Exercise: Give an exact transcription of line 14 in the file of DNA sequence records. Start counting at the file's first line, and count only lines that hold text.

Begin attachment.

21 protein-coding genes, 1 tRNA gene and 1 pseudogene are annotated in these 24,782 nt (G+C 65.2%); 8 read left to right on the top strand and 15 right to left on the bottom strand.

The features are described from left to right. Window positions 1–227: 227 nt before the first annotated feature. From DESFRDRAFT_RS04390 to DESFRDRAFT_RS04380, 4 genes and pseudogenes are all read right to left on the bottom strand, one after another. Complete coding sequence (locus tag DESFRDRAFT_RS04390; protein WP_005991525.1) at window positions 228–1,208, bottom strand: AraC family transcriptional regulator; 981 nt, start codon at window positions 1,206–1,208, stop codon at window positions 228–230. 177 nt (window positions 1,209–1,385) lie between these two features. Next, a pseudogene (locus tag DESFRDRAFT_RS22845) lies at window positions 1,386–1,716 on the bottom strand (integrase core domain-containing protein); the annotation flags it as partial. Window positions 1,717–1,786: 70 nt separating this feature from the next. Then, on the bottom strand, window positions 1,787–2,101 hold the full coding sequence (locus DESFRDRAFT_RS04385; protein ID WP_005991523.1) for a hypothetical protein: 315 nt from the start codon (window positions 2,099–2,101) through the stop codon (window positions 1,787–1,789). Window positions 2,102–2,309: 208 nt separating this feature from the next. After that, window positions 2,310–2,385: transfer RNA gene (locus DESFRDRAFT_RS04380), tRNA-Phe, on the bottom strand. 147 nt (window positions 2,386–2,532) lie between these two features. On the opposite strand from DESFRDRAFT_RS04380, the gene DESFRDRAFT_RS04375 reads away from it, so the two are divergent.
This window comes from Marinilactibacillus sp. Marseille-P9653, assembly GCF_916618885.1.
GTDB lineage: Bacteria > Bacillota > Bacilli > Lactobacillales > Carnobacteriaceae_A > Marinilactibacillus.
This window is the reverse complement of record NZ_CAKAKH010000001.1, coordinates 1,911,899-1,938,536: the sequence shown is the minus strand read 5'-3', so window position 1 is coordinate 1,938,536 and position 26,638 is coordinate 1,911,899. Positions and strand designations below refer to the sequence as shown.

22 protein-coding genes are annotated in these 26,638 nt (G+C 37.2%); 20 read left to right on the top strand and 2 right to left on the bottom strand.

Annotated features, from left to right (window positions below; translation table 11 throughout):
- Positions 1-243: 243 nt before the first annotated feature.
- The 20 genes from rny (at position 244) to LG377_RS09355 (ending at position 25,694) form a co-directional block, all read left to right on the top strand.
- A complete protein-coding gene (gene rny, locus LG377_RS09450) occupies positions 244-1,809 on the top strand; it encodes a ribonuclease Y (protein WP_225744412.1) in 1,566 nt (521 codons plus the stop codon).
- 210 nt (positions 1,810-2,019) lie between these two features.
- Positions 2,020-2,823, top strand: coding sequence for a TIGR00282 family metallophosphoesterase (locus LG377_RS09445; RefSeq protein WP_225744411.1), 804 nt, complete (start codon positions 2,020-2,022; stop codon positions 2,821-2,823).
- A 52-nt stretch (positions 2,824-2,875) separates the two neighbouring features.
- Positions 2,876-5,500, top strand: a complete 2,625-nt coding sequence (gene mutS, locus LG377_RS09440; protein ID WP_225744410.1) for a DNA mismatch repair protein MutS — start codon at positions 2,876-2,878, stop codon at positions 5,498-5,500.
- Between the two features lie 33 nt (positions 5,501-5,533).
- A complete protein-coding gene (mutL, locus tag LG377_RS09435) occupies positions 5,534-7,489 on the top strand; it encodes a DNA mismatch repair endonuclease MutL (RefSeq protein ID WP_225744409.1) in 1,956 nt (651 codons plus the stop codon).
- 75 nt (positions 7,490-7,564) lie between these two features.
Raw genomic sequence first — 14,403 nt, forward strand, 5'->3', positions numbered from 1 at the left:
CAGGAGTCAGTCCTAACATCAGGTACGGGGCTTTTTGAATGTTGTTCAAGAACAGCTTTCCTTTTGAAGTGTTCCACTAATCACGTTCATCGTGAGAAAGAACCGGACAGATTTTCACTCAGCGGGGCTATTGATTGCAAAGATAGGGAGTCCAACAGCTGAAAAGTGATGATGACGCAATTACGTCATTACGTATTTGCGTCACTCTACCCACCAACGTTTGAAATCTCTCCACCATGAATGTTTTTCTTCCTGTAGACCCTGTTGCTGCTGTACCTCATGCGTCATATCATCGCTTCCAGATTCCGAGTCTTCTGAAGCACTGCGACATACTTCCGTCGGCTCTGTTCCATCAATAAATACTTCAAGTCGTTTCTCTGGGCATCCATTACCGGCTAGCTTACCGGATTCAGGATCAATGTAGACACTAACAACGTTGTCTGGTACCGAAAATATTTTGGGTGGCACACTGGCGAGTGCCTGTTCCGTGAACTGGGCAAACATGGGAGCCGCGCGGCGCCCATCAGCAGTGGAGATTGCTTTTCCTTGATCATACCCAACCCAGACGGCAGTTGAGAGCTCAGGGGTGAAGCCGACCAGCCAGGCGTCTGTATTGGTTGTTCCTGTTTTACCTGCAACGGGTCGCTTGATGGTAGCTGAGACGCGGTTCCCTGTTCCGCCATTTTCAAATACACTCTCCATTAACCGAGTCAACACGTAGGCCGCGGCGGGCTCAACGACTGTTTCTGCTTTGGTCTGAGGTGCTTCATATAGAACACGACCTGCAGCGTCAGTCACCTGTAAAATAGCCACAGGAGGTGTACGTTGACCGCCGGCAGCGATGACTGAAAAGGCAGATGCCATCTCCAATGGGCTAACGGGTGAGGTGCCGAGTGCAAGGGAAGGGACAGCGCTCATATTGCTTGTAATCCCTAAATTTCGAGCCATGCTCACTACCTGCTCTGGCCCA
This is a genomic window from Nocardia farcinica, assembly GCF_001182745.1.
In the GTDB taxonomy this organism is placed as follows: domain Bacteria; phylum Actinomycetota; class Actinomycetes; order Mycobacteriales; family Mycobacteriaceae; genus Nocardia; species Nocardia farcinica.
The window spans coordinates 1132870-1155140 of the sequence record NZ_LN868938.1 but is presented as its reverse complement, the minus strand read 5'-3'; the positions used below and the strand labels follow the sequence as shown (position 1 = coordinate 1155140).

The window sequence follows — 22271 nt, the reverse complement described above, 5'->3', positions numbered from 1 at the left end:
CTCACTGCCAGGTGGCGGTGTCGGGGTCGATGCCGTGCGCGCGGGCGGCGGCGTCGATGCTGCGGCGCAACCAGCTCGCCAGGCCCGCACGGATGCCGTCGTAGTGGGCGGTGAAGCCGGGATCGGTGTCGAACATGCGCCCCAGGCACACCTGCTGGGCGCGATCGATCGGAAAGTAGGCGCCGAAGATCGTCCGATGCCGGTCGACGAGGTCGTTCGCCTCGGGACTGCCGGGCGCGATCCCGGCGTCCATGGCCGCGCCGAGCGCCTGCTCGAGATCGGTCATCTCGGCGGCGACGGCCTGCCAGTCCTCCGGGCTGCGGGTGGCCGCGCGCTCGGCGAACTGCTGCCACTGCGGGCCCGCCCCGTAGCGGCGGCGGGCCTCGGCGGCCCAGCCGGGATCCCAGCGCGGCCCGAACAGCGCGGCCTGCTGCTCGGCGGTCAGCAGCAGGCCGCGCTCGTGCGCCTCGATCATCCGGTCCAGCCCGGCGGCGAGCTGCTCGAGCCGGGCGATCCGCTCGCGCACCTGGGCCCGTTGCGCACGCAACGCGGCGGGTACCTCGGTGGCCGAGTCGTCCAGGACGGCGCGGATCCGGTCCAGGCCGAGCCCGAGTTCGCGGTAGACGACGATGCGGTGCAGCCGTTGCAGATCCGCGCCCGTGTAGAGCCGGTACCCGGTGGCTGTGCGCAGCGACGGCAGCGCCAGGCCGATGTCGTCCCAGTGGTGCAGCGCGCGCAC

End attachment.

- Positions 2,876-5,500, top strand: a complete 2,625-nt coding sequence (gene mutS, locus LG377_RS09440; protein ID WP_225744410.1) for a DNA mismatch repair protein MutS — start codon at positions 2,876-2,878, stop codon at positions 5,498-5,500.